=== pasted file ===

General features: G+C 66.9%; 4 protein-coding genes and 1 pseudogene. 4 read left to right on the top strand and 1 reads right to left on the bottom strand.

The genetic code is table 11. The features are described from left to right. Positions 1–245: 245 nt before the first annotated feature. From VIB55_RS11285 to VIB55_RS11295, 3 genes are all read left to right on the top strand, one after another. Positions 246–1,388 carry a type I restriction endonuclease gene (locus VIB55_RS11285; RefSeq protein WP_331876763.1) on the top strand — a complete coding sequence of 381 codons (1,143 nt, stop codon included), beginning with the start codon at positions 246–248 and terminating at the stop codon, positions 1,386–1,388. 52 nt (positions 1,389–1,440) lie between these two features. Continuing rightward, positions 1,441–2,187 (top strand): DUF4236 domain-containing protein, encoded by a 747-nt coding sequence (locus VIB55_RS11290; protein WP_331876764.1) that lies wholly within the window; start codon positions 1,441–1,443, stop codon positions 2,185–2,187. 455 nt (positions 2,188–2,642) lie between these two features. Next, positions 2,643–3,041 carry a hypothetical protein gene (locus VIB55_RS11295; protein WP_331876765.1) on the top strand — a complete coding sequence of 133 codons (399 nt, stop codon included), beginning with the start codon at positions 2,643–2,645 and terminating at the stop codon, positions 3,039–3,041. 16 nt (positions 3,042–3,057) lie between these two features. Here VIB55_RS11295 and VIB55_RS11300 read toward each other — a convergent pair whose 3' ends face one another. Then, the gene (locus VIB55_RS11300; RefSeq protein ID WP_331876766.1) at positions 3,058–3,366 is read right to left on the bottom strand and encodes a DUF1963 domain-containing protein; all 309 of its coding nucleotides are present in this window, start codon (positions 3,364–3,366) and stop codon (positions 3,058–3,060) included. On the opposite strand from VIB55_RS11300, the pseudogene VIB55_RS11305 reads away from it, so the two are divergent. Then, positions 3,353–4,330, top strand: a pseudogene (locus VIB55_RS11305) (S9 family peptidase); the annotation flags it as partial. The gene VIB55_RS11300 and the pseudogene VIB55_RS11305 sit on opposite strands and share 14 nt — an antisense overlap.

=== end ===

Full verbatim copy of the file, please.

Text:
General features: G+C 66.9%; 4 protein-coding genes and 1 pseudogene. 4 read left to right on the top strand and 1 reads right to left on the bottom strand.

The genetic code is table 11. The features are described from left to right. Positions 1–245: 245 nt before the first annotated feature. From VIB55_RS11285 to VIB55_RS11295, 3 genes are all read left to right on the top strand, one after another. Positions 246–1,388 carry a type I restriction endonuclease gene (locus VIB55_RS11285; RefSeq protein WP_331876763.1) on the top strand — a complete coding sequence of 381 codons (1,143 nt, stop codon included), beginning with the start codon at positions 246–248 and terminating at the stop codon, positions 1,386–1,388. 52 nt (positions 1,389–1,440) lie between these two features. Continuing rightward, positions 1,441–2,187 (top strand): DUF4236 domain-containing protein, encoded by a 747-nt coding sequence (locus VIB55_RS11290; protein WP_331876764.1) that lies wholly within the window; start codon positions 1,441–1,443, stop codon positions 2,185–2,187. 455 nt (positions 2,188–2,642) lie between these two features. Next, positions 2,643–3,041 carry a hypothetical protein gene (locus VIB55_RS11295; protein WP_331876765.1) on the top strand — a complete coding sequence of 133 codons (399 nt, stop codon included), beginning with the start codon at positions 2,643–2,645 and terminating at the stop codon, positions 3,039–3,041. 16 nt (positions 3,042–3,057) lie between these two features. Here VIB55_RS11295 and VIB55_RS11300 read toward each other — a convergent pair whose 3' ends face one another. Then, the gene (locus VIB55_RS11300; RefSeq protein ID WP_331876766.1) at positions 3,058–3,366 is read right to left on the bottom strand and encodes a DUF1963 domain-containing protein; all 309 of its coding nucleotides are present in this window, start codon (positions 3,364–3,366) and stop codon (positions 3,058–3,060) included. On the opposite strand from VIB55_RS11300, the pseudogene VIB55_RS11305 reads away from it, so the two are divergent. Then, positions 3,353–4,330, top strand: a pseudogene (locus VIB55_RS11305) (S9 family peptidase); the annotation flags it as partial. The gene VIB55_RS11300 and the pseudogene VIB55_RS11305 sit on opposite strands and share 14 nt — an antisense overlap.